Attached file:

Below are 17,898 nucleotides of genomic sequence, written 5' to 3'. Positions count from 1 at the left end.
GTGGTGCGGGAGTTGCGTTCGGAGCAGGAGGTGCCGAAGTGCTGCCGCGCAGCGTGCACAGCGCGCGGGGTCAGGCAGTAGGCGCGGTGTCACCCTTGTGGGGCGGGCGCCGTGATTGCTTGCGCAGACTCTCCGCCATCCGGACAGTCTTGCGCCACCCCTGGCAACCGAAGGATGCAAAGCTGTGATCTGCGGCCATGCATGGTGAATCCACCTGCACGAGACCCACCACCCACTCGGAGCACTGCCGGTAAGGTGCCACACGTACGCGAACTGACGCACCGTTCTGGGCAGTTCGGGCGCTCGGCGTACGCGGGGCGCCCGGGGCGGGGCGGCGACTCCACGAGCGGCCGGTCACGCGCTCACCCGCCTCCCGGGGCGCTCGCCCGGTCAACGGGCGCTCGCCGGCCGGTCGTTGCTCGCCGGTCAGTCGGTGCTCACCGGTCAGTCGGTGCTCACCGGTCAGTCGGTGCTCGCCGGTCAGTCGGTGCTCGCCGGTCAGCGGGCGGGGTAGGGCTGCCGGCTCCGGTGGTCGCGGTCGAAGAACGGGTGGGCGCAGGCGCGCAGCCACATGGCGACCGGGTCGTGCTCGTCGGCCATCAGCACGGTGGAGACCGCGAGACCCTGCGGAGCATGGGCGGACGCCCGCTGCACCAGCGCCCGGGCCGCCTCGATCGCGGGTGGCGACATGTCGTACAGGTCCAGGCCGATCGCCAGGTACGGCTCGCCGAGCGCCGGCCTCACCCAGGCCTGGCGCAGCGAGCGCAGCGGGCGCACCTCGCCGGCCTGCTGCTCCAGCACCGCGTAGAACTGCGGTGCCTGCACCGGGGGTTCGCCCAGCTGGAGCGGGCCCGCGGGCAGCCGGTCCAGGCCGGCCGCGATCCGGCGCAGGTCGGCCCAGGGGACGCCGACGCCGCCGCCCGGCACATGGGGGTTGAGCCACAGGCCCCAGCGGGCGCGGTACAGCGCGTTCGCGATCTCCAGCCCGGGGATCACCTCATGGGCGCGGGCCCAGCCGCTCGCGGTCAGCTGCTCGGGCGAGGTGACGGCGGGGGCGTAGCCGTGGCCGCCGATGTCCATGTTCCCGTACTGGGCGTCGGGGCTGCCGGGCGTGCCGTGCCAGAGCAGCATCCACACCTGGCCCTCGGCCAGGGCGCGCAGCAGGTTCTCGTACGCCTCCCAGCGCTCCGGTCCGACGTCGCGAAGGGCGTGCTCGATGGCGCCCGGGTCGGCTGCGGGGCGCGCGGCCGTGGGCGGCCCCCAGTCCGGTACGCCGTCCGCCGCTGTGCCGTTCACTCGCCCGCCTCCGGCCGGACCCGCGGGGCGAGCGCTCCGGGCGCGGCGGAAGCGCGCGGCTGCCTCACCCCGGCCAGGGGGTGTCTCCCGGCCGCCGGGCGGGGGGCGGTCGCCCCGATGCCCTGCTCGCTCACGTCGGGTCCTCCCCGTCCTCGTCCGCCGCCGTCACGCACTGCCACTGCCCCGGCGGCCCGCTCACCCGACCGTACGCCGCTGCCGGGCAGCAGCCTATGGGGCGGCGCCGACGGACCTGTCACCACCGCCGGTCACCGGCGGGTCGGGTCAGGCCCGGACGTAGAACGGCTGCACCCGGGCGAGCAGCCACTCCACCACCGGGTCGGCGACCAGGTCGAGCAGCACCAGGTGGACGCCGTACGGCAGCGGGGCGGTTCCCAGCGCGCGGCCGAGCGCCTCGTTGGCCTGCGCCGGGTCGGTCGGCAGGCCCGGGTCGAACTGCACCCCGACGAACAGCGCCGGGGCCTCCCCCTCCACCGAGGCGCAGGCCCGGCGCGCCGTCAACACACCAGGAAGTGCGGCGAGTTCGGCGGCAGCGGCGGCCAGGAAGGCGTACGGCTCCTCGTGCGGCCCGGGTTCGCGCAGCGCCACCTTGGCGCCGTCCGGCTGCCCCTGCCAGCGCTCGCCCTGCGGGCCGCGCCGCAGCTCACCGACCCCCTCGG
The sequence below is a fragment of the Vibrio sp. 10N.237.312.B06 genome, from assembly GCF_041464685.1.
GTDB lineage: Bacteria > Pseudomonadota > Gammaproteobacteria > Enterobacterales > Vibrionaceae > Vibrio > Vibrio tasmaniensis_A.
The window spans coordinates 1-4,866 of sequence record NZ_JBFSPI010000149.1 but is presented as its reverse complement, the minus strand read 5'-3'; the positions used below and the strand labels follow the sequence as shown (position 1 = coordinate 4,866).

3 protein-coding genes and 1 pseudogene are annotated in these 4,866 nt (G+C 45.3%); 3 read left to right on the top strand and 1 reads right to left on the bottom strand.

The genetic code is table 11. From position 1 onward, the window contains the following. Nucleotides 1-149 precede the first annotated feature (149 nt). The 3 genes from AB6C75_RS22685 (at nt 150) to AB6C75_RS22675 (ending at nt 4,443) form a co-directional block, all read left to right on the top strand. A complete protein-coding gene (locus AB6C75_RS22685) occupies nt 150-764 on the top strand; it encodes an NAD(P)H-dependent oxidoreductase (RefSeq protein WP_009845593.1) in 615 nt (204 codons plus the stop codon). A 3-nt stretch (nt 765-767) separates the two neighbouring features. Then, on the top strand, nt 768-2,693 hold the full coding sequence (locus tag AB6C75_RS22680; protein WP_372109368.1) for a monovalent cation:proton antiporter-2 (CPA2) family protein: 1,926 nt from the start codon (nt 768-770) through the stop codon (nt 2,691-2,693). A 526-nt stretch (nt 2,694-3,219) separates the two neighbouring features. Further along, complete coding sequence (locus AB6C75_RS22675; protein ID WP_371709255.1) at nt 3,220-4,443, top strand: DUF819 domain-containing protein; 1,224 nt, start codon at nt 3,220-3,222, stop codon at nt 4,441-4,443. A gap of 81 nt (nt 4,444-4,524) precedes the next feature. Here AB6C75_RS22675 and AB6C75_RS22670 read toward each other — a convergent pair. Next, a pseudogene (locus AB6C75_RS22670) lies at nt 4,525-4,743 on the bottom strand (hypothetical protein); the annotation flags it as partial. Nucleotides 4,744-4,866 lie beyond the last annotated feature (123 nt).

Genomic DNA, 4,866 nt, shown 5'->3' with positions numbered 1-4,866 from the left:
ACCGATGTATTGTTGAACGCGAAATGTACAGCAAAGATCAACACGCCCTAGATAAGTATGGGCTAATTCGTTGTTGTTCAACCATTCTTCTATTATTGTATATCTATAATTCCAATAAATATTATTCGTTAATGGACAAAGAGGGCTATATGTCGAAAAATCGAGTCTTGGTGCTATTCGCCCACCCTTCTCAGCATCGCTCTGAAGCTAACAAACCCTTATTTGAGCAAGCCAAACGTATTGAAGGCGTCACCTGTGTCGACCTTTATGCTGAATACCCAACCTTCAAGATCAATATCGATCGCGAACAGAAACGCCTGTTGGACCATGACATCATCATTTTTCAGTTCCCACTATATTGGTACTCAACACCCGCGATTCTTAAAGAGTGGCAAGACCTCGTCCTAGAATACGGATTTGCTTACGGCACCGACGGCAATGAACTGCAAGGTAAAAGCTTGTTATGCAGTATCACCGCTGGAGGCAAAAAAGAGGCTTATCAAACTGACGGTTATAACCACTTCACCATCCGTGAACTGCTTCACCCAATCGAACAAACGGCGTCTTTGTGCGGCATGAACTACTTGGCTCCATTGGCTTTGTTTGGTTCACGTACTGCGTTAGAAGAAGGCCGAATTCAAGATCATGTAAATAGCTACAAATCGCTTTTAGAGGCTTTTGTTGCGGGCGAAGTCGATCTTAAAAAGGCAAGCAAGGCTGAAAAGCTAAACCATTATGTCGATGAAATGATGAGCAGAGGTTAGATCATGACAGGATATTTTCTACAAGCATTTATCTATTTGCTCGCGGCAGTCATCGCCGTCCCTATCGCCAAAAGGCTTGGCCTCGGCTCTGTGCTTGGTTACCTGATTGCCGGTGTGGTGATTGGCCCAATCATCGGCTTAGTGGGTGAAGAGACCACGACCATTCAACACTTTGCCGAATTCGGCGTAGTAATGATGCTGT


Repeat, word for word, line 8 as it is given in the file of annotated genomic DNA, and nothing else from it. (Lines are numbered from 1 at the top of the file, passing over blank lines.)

Genomic DNA, 4,866 nt, shown 5'->3' with positions numbered 1-4,866 from the left: